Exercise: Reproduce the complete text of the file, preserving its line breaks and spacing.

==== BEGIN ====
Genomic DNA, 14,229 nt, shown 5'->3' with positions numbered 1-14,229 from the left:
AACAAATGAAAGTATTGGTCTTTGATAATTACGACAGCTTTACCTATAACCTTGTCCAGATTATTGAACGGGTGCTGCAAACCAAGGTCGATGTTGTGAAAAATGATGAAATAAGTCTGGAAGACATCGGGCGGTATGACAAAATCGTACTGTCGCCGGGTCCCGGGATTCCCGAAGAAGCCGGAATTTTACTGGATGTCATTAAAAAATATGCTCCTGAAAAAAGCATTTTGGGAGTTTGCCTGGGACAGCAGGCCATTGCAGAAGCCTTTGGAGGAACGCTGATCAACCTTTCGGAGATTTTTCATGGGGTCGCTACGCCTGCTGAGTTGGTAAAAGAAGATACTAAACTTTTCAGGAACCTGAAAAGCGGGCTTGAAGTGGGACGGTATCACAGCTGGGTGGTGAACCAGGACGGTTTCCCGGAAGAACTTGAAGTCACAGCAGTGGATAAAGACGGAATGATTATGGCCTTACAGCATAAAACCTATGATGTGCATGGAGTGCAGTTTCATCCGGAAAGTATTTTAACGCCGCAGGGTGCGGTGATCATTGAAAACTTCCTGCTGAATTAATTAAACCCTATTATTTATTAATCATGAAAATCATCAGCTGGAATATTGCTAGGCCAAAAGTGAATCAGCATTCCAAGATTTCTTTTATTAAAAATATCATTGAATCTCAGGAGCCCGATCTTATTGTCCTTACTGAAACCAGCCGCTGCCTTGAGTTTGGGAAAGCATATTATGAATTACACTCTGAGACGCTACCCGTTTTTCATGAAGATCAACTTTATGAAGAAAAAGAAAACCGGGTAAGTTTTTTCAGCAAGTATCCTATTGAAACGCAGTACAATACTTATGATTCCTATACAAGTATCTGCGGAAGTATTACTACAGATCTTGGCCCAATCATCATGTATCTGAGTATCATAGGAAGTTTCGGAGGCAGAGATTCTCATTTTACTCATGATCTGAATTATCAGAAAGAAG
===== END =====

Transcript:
Genomic DNA, 14,229 nt, shown 5'->3' with positions numbered 1-14,229 from the left:
AACAAATGAAAGTATTGGTCTTTGATAATTACGACAGCTTTACCTATAACCTTGTCCAGATTATTGAACGGGTGCTGCAAACCAAGGTCGATGTTGTGAAAAATGATGAAATAAGTCTGGAAGACATCGGGCGGTATGACAAAATCGTACTGTCGCCGGGTCCCGGGATTCCCGAAGAAGCCGGAATTTTACTGGATGTCATTAAAAAATATGCTCCTGAAAAAAGCATTTTGGGAGTTTGCCTGGGACAGCAGGCCATTGCAGAAGCCTTTGGAGGAACGCTGATCAACCTTTCGGAGATTTTTCATGGGGTCGCTACGCCTGCTGAGTTGGTAAAAGAAGATACTAAACTTTTCAGGAACCTGAAAAGCGGGCTTGAAGTGGGACGGTATCACAGCTGGGTGGTGAACCAGGACGGTTTCCCGGAAGAACTTGAAGTCACAGCAGTGGATAAAGACGGAATGATTATGGCCTTACAGCATAAAACCTATGATGTGCATGGAGTGCAGTTTCATCCGGAAAGTATTTTAACGCCGCAGGGTGCGGTGATCATTGAAAACTTCCTGCTGAATTAATTAAACCCTATTATTTATTAATCATGAAAATCATCAGCTGGAATATTGCTAGGCCAAAAGTGAATCAGCATTCCAAGATTTCTTTTATTAAAAATATCATTGAATCTCAGGAGCCCGATCTTATTGTCCTTACTGAAACCAGCCGCTGCCTTGAGTTTGGGAAAGCATATTATGAATTACACTCTGAGACGCTACCCGTTTTTCATGAAGATCAACTTTATGAAGAAAAAGAAAACCGGGTAAGTTTTTTCAGCAAGTATCCTATTGAAACGCAGTACAATACTTATGATTCCTATACAAGTATCTGCGGAAGTATTACTACAGATCTTGGCCCAATCATCATGTATCTGAGTATCATAGGAAGTTTCGGAGGCAGAGATTCTCATTTTACTCATGATCTGAATTATCAGAAAGAAG